Let's practice this.

The social class variable we have been considering has four levels.

That is, k = 4, and if the original alpha was .05, what

is going to be the modified significance level for the multiple comparisons test?

Each group needs to be compared to three other groups,

resulting in a total of 12 comparisons.

But, if you have already compared group one to group two, say middle class to

lower class, you don't need to go back around and compare lower to middle again.

So, the total number of comparisons can be cut in half.

Hence, the formula k times k minus one over two,

which results in six total comparisons, and

we can use this number to correct our significance level down to 0.0083.

This is the significance double we're going to use for the pairwise comparisons,

to see if two pairs of means are different from each other.

There are a couple other considerations when doing

these multiple comparisons after ANOVA.

First, it's related to the constant variance condition.

Since for

ANOVA, we need to meet this condition, we need to now rethink the standard error and

the degrees of freedom to be used in the multiple comparisons test.

And, of course, now we have a new modified significance level that we're going to

compare to the p-values of these tests to determine significance.

So what are these consistent standard error and

degrees of freedoms we need to use?

The formula for the standard error should seem familiar to you,

except that instead of the individual group variances,

we're actually using mean squared error from the ANOVA table.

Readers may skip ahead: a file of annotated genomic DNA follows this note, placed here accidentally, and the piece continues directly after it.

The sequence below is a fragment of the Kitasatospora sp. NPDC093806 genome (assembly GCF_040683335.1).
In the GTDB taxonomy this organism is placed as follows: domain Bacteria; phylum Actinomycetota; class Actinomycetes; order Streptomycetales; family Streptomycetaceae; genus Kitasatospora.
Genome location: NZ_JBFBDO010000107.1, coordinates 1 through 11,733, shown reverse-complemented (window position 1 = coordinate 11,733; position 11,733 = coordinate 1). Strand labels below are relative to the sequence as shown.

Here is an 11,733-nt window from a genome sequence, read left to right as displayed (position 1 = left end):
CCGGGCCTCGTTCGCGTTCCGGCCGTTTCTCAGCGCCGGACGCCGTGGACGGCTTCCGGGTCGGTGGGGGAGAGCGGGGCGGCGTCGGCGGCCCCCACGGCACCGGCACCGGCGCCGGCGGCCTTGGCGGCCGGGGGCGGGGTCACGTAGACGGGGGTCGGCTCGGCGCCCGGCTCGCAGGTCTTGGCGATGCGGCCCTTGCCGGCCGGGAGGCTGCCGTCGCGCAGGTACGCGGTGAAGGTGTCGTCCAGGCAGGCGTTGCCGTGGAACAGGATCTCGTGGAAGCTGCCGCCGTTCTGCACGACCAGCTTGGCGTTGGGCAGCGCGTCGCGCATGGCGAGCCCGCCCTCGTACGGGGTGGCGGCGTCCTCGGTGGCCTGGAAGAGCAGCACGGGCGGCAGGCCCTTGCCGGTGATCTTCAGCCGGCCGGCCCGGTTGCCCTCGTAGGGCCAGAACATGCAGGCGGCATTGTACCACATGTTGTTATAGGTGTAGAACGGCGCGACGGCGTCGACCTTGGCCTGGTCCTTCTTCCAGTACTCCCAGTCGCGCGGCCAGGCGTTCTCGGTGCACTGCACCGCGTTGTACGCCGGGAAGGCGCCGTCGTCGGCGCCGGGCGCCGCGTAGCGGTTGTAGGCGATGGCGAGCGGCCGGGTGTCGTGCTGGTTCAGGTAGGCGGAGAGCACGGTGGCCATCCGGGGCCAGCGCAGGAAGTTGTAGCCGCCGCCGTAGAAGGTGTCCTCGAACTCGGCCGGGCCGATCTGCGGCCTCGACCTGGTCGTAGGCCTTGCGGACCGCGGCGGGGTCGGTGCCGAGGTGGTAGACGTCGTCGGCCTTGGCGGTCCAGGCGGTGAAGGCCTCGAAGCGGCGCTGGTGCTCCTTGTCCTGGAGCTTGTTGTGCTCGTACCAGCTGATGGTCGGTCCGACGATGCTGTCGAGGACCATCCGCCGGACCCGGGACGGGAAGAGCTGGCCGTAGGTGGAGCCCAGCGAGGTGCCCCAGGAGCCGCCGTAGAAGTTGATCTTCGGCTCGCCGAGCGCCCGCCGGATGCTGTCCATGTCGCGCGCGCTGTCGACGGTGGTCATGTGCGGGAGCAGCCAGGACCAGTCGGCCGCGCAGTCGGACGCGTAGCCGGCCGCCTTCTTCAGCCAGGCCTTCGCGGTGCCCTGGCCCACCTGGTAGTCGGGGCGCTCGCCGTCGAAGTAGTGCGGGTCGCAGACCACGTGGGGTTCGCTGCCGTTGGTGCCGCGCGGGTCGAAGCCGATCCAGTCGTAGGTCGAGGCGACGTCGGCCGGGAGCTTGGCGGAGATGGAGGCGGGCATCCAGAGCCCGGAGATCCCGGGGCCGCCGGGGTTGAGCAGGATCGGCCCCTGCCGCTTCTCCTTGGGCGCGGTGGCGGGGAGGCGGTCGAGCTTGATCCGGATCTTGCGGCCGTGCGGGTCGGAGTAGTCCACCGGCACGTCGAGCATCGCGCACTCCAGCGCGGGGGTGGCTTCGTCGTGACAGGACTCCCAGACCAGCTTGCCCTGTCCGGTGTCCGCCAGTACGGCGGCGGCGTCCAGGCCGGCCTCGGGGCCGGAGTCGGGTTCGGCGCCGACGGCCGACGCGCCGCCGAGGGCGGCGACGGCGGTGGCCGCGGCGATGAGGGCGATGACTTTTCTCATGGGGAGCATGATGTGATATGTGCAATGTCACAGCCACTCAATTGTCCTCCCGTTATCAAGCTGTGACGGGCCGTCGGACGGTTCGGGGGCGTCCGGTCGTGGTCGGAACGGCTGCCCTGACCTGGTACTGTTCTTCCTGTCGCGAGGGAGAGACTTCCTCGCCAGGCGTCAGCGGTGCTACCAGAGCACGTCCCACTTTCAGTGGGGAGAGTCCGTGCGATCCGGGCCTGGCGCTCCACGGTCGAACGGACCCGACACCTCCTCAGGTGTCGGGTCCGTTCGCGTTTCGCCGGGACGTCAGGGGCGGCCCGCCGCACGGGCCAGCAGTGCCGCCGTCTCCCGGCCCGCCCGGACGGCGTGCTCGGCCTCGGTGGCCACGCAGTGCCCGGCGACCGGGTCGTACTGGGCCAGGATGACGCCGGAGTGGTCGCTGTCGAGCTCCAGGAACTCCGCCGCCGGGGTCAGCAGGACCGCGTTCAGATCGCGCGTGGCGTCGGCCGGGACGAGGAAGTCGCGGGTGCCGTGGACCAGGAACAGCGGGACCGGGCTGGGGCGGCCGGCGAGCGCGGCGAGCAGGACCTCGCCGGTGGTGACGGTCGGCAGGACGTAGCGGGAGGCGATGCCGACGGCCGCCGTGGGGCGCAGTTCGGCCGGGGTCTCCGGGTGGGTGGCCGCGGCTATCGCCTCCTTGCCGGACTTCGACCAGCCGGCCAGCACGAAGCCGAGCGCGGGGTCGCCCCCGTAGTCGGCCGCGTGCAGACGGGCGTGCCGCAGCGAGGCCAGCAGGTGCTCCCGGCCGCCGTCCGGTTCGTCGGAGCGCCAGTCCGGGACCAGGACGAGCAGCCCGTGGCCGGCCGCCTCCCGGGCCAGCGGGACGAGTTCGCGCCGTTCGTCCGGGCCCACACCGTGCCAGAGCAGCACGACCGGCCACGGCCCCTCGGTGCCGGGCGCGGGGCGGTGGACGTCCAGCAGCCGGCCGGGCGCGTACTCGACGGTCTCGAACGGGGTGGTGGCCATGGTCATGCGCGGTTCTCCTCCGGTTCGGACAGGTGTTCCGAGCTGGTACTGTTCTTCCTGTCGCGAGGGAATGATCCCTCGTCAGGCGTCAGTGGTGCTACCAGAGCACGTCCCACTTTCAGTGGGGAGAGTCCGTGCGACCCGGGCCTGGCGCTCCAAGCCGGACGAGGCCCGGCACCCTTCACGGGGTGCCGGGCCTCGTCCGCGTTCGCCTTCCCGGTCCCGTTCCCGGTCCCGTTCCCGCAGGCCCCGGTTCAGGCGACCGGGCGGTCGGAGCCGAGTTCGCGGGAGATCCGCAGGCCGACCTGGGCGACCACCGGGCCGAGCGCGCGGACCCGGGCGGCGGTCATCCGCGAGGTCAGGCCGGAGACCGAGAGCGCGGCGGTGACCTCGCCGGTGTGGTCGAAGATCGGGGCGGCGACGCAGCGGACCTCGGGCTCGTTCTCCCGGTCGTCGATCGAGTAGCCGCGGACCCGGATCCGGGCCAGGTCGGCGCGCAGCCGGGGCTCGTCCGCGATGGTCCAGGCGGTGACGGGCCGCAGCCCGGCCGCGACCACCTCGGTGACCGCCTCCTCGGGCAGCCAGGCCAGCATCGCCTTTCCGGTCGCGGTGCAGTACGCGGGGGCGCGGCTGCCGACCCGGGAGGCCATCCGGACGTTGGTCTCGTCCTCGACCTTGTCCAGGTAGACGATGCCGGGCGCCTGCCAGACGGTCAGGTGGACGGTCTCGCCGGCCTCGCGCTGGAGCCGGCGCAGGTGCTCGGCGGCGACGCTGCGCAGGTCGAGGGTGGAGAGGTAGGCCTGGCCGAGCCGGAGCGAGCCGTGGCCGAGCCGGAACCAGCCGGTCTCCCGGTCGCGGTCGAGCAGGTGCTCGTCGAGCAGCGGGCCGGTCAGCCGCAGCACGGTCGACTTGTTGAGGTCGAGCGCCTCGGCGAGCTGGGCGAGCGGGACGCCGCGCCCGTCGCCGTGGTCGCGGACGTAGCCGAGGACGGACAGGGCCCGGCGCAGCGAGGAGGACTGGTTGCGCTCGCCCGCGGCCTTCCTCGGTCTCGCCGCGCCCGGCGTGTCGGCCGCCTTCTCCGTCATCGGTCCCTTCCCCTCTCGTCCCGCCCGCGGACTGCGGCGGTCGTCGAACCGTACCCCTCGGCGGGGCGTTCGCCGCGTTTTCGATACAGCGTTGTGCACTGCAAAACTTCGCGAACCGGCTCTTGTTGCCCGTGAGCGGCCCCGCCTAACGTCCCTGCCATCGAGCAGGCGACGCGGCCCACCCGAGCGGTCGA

Remember, the mean's squared error is actually the average within group

variance, so

we're still getting at the same thing, the individual group variances, but now,

we have a consistent measure that we can use for all of the tests.

If, indeed, the constant variance condition is satisfied,

this value should be very close to your group variances anyway.

And the consistent degrees of freedom is going to be the DF

error from the ANOVA output, as opposed to the minimum of the sample sizes minus one,

from the two groups that we're comparing.

So let's put all of this information together.

Pick one of the pairs of groups and do the comparison.

Is there a significant difference between the average vocabulary scores

between middle and lower class Americans?

Our hypotheses are, in the null hypothesis, there is no difference,

the averages are equal, and the averages are different for

the alternative hypothesis.

We calculate our T-score as the difference between the two group means,

minus zero, our null value, divided by the standard error,

calculating the mean square error from the ANOVA output.

That is 6.76 for the average middle class score, minus 5.07 for

the lower class score, divided by the mean square error,

which yields a point estimate of 1.69, and

a standard error of 0.315, for an overall T-score of 5.365.

And the degrees of freedom comes from the ANOVA table, 791.

Let's clean up our plate here, write down our test statistic and

the degrees of freedom, and

before we can finally get to the p-value, remember to always draw the curve.

So here is our T-distribution with 791 degrees of freedom, which by the way,

remember, is going to be just like the normal distribution at this point,

because of the really high degrees of freedom.

And a T-score that's so high,

that's five standard deviations away from the center,

is going to result in a really, tiny, tail area, because it's really unusual

to get an observation that's more than five standard deviations from the mean.

It's also clear from the sketch with the really skinny

tail areas when you get that far from the center.

We can also use r for this.

We use the pt function, and remember to multiply one of your tail areas by

2 to account for the 2-sided alternative hypothesis, and

also remember that the significance level we're going to use for

this test is that modified significance level we calculated earlier.

So even though that was very conservative and stringent, because we

have a pretty tiny p-value, we actually can reject the null hypothesis again.